Okay, remember all that stuff about God only allowing Moses and Aaron on the mountain and killing anyone who steps foot on it, even the elders? Well, forget all of that. In Exodus 24:9-12, God not only allows the elders to climb the mountain and see him standing on a stone pavement as clear as the sapphire sky, but he even wine and dines them! God is the heavenly host with the heavenly most! Moses, Aaron, Aaron’s sons, and all of the seventy elders enjoy a wonderful meal with God. Of course, God only shows his hospitality to a select few, the one percent, you might say—how typically elitist of him. The bible doesn’t say what they ate, but it was probably ambrosia. Get it?

Once they finish eating, God explains that he will take Moses and Joshua further up the mountain and give them stone tablets of his commandments with which to teach the Israelites. If you recall Isaac repeating Abraham’s wife-is-my-sister story, and the multiple Noah’s Arks, this repetition will not come as a shock to you. This is just another one of those stories that had multiple sources that were haphazardly combined by biblical editors. The elders couldn’t meet God, now they can. The elders had to wait at the bottom on the mountain, now they have to wait at the dinner table. Moses and Aaron received the commandments, now it’s Moses and Joshua. Moses already wrote down the commandments and told the Israelites, now he’s doing it again. This version of the story may have evolved when less-credulous followers became skeptical of Moses being all alone when he saw God and received his law.

One final point, God is described as standing on a stone pavement which is sapphire like the sky. It’s almost as if he had to bring a bit of the heavens down to Earth with him in order to survive, like a boy in a plastic bubble. This is yet another instance of Heaven being up in the sky. Such a thought would make sense to these ancient people, but to a culture that has landed on the Moon, this doesn’t make any sense. However, rather than admit the bible contains an fundamental error disproved by science, believers evolve their interpretation. 1,000 years ago, a person would interpret the bible to say Heaven was in the sky, but to space-age people, Heaven is, and has always been, a magic dimension that mortals can’t reach.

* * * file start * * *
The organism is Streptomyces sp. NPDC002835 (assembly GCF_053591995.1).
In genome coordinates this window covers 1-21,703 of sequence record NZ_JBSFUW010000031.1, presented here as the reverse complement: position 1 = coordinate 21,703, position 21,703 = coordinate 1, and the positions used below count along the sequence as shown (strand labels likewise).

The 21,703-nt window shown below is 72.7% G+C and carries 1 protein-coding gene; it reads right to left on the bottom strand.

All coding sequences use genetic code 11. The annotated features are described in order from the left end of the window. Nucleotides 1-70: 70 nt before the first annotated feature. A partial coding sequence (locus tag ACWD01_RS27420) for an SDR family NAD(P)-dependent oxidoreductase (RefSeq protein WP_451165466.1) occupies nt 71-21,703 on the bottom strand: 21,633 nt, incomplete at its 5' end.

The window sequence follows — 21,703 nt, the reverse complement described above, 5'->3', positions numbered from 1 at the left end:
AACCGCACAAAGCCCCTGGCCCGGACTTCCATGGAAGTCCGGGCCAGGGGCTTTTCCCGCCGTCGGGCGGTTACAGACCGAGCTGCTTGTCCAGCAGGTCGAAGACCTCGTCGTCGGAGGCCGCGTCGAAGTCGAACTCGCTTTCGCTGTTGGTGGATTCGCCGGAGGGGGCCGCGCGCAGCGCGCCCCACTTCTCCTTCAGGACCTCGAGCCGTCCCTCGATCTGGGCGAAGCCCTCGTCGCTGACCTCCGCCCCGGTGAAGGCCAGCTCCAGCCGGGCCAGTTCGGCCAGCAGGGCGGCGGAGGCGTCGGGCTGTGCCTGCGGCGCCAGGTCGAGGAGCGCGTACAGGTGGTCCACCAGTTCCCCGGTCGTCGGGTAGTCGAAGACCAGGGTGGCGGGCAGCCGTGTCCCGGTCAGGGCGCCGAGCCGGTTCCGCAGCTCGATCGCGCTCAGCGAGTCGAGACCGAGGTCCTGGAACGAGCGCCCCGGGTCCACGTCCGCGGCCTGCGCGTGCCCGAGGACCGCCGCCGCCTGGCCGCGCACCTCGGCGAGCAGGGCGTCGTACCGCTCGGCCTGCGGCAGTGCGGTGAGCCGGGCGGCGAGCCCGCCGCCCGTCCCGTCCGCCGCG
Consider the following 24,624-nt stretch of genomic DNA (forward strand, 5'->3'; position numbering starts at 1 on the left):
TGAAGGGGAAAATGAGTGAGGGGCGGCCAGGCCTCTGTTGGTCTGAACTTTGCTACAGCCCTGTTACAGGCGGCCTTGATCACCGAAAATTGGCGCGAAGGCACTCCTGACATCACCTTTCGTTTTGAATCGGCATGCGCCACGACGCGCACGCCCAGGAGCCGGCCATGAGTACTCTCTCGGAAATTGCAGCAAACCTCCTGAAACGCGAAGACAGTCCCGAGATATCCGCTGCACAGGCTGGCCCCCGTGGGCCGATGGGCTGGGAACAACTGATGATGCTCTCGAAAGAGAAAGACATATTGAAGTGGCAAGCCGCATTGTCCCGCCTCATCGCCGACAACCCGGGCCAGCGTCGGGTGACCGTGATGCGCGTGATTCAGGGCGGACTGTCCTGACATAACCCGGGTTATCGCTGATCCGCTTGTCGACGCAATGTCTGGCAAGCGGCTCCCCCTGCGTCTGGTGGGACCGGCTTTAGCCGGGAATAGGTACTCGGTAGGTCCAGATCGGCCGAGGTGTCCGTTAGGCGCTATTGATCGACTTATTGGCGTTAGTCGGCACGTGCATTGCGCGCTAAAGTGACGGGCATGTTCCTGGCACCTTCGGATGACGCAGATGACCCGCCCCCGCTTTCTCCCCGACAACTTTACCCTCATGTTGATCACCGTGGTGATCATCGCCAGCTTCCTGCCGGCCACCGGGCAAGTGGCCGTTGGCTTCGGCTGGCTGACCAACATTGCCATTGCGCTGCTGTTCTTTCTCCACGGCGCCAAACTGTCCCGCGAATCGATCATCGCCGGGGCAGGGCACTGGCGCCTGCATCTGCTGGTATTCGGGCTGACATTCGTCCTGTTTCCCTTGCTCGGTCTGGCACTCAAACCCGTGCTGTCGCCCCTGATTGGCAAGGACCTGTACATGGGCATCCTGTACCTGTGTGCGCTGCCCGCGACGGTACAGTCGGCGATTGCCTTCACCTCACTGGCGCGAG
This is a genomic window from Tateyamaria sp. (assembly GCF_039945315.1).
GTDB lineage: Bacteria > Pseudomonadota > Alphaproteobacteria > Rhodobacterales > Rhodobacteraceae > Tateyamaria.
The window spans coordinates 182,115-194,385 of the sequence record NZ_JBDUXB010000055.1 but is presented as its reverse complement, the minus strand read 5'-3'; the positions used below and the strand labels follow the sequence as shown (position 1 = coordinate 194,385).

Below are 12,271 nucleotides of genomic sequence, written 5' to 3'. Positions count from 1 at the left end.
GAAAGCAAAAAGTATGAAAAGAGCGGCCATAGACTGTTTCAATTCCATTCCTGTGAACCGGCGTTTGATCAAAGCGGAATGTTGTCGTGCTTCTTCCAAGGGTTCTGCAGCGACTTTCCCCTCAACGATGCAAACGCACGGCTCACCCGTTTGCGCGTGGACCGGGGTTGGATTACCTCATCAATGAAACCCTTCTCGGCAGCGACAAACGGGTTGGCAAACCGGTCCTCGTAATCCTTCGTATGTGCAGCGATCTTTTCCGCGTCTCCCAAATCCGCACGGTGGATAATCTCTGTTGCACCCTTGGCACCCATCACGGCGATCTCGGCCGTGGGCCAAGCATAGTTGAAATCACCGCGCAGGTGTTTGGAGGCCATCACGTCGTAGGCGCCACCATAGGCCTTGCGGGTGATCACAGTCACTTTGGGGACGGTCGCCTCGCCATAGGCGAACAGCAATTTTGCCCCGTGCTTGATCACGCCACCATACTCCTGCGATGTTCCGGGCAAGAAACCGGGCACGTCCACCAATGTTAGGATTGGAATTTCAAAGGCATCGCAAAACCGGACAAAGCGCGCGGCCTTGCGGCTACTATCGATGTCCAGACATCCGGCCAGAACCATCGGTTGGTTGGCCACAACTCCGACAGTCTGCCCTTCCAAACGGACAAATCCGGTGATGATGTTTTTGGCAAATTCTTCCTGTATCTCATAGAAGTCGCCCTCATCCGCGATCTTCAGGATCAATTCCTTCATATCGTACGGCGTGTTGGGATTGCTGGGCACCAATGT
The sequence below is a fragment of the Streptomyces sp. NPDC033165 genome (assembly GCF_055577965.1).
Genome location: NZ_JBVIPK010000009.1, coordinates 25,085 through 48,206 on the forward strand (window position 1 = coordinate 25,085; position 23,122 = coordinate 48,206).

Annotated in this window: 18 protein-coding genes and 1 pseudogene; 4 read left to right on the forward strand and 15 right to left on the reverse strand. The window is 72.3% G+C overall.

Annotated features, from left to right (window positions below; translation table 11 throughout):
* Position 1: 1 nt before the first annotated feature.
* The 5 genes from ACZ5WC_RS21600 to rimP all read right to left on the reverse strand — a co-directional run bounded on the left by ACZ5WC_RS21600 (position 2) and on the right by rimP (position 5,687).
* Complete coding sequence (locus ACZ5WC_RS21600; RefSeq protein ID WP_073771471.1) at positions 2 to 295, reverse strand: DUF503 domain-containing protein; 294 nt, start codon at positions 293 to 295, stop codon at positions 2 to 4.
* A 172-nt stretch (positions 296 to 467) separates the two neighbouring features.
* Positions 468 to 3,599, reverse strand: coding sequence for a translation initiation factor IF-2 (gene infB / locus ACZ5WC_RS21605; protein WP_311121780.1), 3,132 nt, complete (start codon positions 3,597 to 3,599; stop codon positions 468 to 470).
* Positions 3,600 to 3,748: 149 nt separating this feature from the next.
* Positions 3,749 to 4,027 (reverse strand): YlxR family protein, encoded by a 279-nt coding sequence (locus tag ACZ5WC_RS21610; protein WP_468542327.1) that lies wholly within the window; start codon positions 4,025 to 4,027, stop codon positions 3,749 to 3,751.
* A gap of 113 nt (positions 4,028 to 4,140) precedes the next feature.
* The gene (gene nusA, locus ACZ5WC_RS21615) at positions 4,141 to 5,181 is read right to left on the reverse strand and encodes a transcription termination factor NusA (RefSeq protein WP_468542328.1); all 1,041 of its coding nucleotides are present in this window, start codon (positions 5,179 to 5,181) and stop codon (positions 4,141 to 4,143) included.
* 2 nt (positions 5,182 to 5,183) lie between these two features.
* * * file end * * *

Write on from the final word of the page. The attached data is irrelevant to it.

Maju writes:


So this is a vague memory of the elite conspiracy (the elders and the prophet bros) which effectively founded Judaism (and by extension Christianity, Islam, Sikhism, Mormonism, Baha'ism, etc.)

"Of course, God only shows his hospitality to a select few, the one percent"...


"... now it’s Moses and Joshua".

Who's Joshua? Oh, never mind, I found him in Wikipedia. I always thought Joshua was a name variant for Jesus in English, go figure!

Baughbe writes:


Getting to heaven is easy. Just reverse the polarity of the neutron flow. Or if you can't do that, covery your sister in ox blood and sell her into slavery. Each works equally well into opeing the magic portal of belief into the upper realms.

Baughbe writes:


cover, not covery, not sure where that extra letter came from.

Samael writes:


To paraphrase Fred of Slacktivist,

"To get into Heaven, all we have to do is blah blah blah because horcrux, Hellmouth, tachyon pulse."

Willy Galleta writes:


Curiosity: In spanish, the words "heaven" and "sky" are both written "cielo" (from latin caelus) and there in no other word that means heaven.

Allanon6666 writes:


Someone has been playing ME3, eh, Wily?

TBman256 writes:


the moon landing was actually a hoax meant to distract from the mars landing

Yeshivakid writes:


@Baughbe: It's even simpler than that. Just cross the streams. Zul will show you the way. :)

@TAG: It's funny, I don't remember learning about the "clear stone" and sapphire bit at ALL. Here's the passage with the Hebrew words as well: Interesting. Especially the fact that the Hebrew word is basically the same for sapphire ("ha sa-'peer").

989fox989 writes:


yes, Heaven is, and always has been, a magic dimension; just like Oceania is, and always has been, at war with Eastasia.


Oh the irony!